This isn’t what I was planning to do today, but a blog post by Roger Olson suggesting that evangelicals are more tolerant towards the modalism of Oneness Pentecostals than they used to be got me thinking again that we are moving towards some sort of revision of classical Trinitarianism. So here, by accident, is another crude attempt to outline a narrative-historical rethink of the doctrine of the Trinity.
The controlling New Testament paradigm
At least in what I regard as the dominant “apocalyptic” New Testament tradition (principally the Synoptics, Acts, Paul, Hebrews, Revelation), Jesus is not thought of as a pre-existent person. See, of course, my book In the form of a God: The Pre-existence of the Exalted Christ in Paul.
The post-existent exalted Christ had pre-existed as a Jewish male person, born of a woman, born under the Law of Moses. It’s all about point of view. He had been sent out by God, as the prophets were sent out before him, to redeem his people (cf. Gal. 4:4) from the coming judgment of God, which would take the form of a disastrous war against Rome with its concomitant destruction and loss of life.
He was killed by the régime, raised from the dead, and seated at the right hand of God. Divine authority was devolved to him to judge and rule both over his own people and over the nations of the Greek-Roman world, along with the martyrs. This constituted the heart of the New Testament vision for a transformed historical future. I am firmly of the view that the vision was realised and that we have in this fulfilment the most powerful apologetic for the validity of the New Testament testimony about Jesus.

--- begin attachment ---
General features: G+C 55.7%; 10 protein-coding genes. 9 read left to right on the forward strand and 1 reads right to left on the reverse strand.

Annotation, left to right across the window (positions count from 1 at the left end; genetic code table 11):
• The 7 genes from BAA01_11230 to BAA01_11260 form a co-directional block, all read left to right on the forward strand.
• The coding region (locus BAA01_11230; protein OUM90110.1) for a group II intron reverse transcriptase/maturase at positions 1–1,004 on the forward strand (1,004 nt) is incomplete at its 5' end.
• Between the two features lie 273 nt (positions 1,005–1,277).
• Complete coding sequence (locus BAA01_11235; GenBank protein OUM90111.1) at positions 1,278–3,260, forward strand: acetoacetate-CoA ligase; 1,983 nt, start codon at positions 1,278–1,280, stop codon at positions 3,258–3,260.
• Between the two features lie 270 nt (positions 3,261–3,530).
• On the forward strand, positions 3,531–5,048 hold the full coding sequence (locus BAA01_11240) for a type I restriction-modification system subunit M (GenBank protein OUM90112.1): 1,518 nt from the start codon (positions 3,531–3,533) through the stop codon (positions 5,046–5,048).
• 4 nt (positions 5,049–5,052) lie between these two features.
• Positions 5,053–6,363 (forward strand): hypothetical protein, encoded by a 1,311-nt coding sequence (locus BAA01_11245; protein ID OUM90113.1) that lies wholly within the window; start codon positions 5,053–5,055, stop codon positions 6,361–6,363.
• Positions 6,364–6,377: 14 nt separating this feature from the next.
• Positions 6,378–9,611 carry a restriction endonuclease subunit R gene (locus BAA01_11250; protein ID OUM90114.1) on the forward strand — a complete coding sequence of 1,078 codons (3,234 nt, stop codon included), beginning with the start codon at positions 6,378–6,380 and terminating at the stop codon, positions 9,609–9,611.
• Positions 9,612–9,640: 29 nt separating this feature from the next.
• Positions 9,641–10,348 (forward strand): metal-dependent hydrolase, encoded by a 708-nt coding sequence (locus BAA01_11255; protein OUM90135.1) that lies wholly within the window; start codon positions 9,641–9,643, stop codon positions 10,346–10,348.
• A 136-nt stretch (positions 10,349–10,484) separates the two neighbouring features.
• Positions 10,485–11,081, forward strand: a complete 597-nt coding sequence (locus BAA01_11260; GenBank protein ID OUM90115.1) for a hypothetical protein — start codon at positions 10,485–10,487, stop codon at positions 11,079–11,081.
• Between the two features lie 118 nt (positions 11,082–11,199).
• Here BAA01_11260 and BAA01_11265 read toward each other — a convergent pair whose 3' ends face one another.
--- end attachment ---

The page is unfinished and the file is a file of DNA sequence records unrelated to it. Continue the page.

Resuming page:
New Testament christology, therefore, must be understood as a component of the tumultuous dénouement to a long story of “kingdom” that goes back at least to the exile. It is the final chapter in the story of how the God of Israel, who is the one, true, living God, became the God of a pagan world which had for centuries opposed him and oppressed his people. The critical move made by God in this struggle for supremacy was to transfer to Jesus a dynamic political authority, to put in his hands the subsequent history of Israel and the nations of the Greek-Roman world.
Creation and kingdom
Jewish belief was, first, that one God had made the heavens and the earth, and secondly, that he had chosen Israel to be a dedicated priestly people, who would serve him in the midst of the nations (Exod.19:6).
By making this choice, however, the creator God became embroiled in national and regional politics: on the one hand, it was necessary to maintain the inner integrity of his priestly people; on the other, the troubled relation of his people to the surrounding nations required careful management under changing historical circumstances—exodus, conquest, kingdom, exile, restoration, and occupation. So God, as Israel knew him, had two “functions” or two functional orientations: towards creation and towards his people. He was the one God who alone created and sustained all things; and he was the one God who governed Israel, for the sake of his own glory.
The first function could not be shared or delegated: